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we have an environment with ~230 client machines (linux) and a couple of
servers (linux, solaris) that are querying 4 ldap replicas (2 linux, 2
solaris) under dns round robin. We have a lot of problems because we're
constantly hitting 1024 fds limit of select(). I'm sure that our
environment does not produce more than 4000 connections to ldap at the
I found out something interesting: lsof showed me that certain connections
live something like forever on linux replicas, but not on solaris
replicas. Ie, a certain client has 8 established connections on port 389
and 3 in time_wait, but at the same time there's 17 connections from this
same client on one linux replica server, 15 on another, but only 1 on both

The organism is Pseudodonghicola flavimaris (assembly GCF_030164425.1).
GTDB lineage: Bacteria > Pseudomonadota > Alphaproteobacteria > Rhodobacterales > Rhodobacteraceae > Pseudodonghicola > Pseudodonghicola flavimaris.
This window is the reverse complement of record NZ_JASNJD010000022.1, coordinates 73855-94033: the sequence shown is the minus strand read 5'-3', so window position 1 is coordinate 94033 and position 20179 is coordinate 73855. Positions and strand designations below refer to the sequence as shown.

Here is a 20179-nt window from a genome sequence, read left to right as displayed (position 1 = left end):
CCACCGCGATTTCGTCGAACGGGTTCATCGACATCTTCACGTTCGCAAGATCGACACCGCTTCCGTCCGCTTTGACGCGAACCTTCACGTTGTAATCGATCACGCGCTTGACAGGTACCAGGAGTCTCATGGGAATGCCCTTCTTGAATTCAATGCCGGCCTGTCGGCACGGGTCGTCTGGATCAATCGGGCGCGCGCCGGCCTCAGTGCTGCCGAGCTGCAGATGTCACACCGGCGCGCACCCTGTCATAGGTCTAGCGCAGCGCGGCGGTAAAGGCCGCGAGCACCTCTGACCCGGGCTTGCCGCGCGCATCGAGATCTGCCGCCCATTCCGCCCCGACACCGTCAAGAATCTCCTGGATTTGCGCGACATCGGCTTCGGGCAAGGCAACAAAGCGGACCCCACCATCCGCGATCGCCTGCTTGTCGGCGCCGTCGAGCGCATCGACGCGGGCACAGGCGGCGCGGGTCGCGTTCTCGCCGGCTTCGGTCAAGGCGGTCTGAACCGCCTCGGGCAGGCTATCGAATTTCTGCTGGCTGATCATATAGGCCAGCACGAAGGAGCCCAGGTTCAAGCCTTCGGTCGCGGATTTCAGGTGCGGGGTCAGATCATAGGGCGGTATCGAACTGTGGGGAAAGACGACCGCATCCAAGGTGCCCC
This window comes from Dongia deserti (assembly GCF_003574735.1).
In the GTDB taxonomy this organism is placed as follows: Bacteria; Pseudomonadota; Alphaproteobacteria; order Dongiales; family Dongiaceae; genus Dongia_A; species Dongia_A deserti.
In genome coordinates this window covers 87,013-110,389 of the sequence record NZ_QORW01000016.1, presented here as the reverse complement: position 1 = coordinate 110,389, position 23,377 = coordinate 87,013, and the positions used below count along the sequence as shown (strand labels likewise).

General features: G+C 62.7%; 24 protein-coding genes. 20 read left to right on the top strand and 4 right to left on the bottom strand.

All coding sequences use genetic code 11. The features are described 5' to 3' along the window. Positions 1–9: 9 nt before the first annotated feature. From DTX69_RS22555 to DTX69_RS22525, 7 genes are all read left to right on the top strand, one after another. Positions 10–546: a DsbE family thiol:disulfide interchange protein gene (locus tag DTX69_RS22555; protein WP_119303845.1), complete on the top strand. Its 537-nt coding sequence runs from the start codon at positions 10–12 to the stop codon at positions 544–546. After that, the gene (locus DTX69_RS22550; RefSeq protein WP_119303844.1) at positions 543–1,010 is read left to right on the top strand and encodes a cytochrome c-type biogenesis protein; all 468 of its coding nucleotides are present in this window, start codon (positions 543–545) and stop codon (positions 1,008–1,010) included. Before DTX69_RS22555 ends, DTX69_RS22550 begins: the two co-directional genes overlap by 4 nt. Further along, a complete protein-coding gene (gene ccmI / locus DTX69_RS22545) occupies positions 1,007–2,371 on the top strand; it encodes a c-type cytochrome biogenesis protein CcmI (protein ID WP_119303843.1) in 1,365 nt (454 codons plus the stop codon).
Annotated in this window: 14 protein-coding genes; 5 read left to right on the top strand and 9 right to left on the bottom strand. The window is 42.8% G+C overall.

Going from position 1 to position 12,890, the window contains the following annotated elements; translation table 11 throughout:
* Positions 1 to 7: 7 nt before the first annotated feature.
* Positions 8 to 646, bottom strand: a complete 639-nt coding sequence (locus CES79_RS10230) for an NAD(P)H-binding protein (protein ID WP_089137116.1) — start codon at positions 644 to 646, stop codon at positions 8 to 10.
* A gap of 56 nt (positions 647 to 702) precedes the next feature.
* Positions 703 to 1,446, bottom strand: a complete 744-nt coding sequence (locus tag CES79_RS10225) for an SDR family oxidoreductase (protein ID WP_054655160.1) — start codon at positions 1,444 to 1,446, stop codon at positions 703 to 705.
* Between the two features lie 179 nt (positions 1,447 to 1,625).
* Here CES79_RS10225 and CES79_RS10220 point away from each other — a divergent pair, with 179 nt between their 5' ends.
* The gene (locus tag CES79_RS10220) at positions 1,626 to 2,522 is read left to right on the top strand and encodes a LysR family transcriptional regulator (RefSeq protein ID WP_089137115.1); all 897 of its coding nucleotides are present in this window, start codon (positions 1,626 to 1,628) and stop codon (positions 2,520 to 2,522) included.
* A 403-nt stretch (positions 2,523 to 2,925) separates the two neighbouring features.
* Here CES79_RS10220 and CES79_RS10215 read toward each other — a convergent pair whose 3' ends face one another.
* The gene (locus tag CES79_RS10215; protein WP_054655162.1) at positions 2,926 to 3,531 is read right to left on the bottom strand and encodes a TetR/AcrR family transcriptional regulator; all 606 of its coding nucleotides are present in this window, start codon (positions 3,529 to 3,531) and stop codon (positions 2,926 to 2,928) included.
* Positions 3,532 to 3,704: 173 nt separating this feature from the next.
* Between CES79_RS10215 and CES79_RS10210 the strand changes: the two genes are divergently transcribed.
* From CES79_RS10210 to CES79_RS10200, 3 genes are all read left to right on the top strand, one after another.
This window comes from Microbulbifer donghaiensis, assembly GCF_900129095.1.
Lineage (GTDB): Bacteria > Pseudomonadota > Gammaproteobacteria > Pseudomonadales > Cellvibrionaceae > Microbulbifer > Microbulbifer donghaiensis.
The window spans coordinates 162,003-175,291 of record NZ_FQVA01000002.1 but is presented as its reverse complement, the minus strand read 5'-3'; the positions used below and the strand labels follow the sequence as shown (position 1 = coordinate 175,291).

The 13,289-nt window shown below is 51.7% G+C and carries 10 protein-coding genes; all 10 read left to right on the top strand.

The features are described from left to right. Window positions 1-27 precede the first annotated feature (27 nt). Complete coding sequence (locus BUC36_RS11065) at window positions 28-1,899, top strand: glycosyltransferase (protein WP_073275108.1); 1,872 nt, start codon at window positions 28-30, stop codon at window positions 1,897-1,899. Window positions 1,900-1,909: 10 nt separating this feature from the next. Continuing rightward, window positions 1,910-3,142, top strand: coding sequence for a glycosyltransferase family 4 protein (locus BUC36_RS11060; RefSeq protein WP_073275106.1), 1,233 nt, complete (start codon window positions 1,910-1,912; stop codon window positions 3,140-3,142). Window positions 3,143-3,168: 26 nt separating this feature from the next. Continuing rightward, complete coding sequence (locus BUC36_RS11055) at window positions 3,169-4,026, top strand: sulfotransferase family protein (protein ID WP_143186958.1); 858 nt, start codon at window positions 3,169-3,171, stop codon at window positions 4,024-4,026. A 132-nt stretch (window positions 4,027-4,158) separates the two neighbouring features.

solaris replicas. Why these dead connections dont timeout or something?
Could there be some interaction with some linux kernel syscall?
So, what's happening is that both linux replicas get bogged down, troubles
begin, then both solaris replicas get more and more connections, which
means more troubles ... our short term solution is to move all replicas to
solaris, until this problem is resolved, altough openldap on solaris is
noticeably slower than on linux.
And, is there really no way to dump the select() and its 1024 file
descriptors limit and use something else instead? poll() maybe?
linux replicas: openldap 2.0.11, kernel 2.2.18, bdb-2.7.7 backend.
solaris replicas: solaris7, same openldap and bdb.
linux clients: redhat 7.0, 2.4.2 kernel, nss_ldap-122-1.7,